Then I realized those were all negative thoughts. Just thoughts, not reality. None of that stuff had happened, and if it did, I'd deal with it. Instead of focusing on all the crazy mind races, I decided to focus just on that moment. I pulled Jack onto my lap, helped him get comfortable, and rocked him. If I started to think about how long it would take him to fall asleep, and when I could quit rocking him, I made myself stoop and just enjoy cuddling with my sweet little guy. In that moment, if I didn't think about the next day or any possible consequences, snuggling with Jack and kissing his little head was wonderful. I didn't feel stressed out; I felt happy and peaceful. Jack relaxed too and fell fast asleep, and when I crawled into bed, I did the same thing. And you know what? He slept just fine the rest of the night and was in a great and healthy mood the next day. All of those things I'd been worried about were just thoughts.

This has turned into a long entry, but I have to say, I'm happy I read these two books. I intend to learn from them, and I think it'll be really good for me.

Sunday, January 21, 2007

Baby, It's Cold Outside

Big crisis at Stately Wasser Manor yesterday. As my faithful readers know, Jack absolutely adores Roary, his stuffed tiger/security object/BFF. I secretly have four Roaries, so when one needs to be washed, one of his bretheren is ready to fill in. Jack doesn't know that there are more tigers... or at least he didn't. Imagine my surprise when I went downstairs and found this:

Me: Uh-oh.
Steve: I know.
Me: What happened?
Steve: He followed me into the laundry room and spotted the second one. I had to give it to him; I had no choice.
Me: I understand. What did he do?
Steve: He was delighted, and the two tigers immediately started talking to each other. I don't know about what, but one of them seems to be Daddy.

Jack proceeded to carry the two tigers around, happy as could be. I tried to sneak one out of the crib during his nap, but Jack woke up and caught me as I was coming in the room. I was able to remove a tiger when he was distracted. Of course, he later noticed its absence. Jack asked, "Where Ro Daddy?" I deliberately misunderstood and told him where both Roary and Daddy were. He seems to have accepted that Roary's daddy was just visiting.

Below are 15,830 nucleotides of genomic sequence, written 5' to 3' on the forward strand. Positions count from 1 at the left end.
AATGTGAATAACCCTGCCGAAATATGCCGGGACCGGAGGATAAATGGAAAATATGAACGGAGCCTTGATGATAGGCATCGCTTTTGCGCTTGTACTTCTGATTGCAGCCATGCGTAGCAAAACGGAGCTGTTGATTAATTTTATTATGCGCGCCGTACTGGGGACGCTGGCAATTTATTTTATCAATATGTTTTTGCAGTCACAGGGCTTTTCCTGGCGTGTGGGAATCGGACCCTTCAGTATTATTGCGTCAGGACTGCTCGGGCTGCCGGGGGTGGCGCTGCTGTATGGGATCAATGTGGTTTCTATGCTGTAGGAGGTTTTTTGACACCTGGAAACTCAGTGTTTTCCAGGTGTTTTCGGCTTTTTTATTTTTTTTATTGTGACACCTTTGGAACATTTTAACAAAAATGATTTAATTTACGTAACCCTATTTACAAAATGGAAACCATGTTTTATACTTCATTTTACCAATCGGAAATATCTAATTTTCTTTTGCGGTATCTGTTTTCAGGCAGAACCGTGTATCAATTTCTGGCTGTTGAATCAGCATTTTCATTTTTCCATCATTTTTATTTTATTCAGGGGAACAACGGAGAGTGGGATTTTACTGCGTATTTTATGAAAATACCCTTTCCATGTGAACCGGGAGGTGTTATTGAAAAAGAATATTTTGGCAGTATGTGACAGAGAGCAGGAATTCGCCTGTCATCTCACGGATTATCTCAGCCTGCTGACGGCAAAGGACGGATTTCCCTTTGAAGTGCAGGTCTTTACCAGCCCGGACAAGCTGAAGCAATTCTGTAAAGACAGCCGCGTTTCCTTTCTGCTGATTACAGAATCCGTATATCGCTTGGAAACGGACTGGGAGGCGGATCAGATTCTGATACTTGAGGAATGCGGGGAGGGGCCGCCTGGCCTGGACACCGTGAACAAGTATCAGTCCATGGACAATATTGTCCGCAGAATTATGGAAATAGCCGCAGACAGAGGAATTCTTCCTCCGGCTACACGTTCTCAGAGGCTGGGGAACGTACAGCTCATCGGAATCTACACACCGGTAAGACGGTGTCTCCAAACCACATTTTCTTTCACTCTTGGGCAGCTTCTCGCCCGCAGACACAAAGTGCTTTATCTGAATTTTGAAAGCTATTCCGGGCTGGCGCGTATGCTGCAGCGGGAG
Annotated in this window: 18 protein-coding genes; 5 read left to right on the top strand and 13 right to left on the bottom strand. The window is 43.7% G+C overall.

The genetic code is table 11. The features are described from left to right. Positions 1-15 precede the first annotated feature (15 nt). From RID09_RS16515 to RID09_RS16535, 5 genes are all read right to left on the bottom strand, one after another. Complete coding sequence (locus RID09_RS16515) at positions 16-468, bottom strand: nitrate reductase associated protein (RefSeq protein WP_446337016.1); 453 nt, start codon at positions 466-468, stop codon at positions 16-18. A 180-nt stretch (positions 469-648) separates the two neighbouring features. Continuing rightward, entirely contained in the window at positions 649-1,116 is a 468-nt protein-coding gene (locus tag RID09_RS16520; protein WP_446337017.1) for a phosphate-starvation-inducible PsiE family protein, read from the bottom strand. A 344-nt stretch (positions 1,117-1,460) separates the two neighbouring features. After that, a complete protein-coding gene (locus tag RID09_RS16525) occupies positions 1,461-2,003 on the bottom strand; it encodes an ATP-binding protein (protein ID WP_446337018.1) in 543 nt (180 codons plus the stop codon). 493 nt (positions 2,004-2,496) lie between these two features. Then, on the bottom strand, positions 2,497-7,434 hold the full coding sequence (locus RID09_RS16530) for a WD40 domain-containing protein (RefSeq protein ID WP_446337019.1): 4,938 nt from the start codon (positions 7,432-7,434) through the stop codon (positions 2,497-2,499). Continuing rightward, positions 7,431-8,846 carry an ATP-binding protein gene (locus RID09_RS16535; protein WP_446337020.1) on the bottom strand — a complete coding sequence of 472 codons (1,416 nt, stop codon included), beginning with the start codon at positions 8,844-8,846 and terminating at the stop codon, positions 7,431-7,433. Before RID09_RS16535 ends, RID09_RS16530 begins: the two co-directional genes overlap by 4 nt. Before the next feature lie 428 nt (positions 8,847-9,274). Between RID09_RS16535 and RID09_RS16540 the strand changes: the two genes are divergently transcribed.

In other news, it finally snowed! One benefit of the weather being so warm for so long was that I was able to get tremendous bargains on snow gear. I got Jack a pair of boots and a pair of snow bibs for a mere $13 at Target. Jack was so excited about the prospect of playing outside that he was actually willing to put on all this stuff without wailing and fighting me. That's always a plus. I spent a lot of time talking about his new boots as he got ready, so as we were about to step outside, Jack smiled at me and said, "Mommy Dora." I immediately got what he was talking about and asked, "Mommy is Dora and you're Boots?" Jack was so pleased that I understood him. He gave me a cheerful "Yep" and danced like a monkey all the way outside. He spent a lot of time running around saying, "Snow!" Then he joined Ryan, our three-year-old neighbor, in a toddler snowball fight. That is, they'd each scoop up a handfull of snow (which was totally powdery and would't pack if they knew how) and yell, "Snowball" and fling it in each other's general direction. This was good fun for quite a while. Then Jack made the mistake of removing his mittens and picking up a handful of snow. The cold upset him, and we'd been out for a while, so it was time to go inside.

Once inside, Jack learned something that every kid should know. That is, after you play outside in the snow, your mommy will make you hot chocolate. He loved it.

Friday, January 19, 2007

Angry Housewives Eating Bon Bons

I probably can’t be fair to this book right now. Angry Housewives Eating Bon Bons is an entertaining bit of fluff. It’s beach reading, and there’s nothing wrong with that. Unfortunately, since I’d just read The Time Traveler’s Wife, it’s fluff felt a little too fluffy for me. It was like eating filet mignon and having cotton candy for dessert.

The book follows the decades long friendship of Slip, Faith, Audrey, Merit, and Kari, who are the members of a book club called Angry Housewives Eating Bon Bons (AHEB for short). The characters, though likeable enough, lack depth. There’s the spunky one, the one with the secret past, the sexy one, the beautiful one, and the maternal one, and not a whole lot of nuance beyond that shorthand.

The women have problems and challenges to overcome, but those problems get solved in an awfully tidy way. Kari confesses to her adopted daughter Julia that her birth mother is Kari’s niece, Mary Jo. Julia is upset by the deception and doesn’t talk to her mother for months, filling her with anguish. That anguish, though mostly happens off camera, and the two of them work it out with little fanfare. More egregiously, Merit is abused by her husband, but having her friends witness one time what she’s put up with for years is all it takes to make her decide to get out of her marriage. It’s all a little too simple.

This book read like countless other books I’ve read about women with long friendships and offered nothing new. In a month, I’ll have forgotten all about it.

Wednesday, January 17, 2007

Mess? Yes!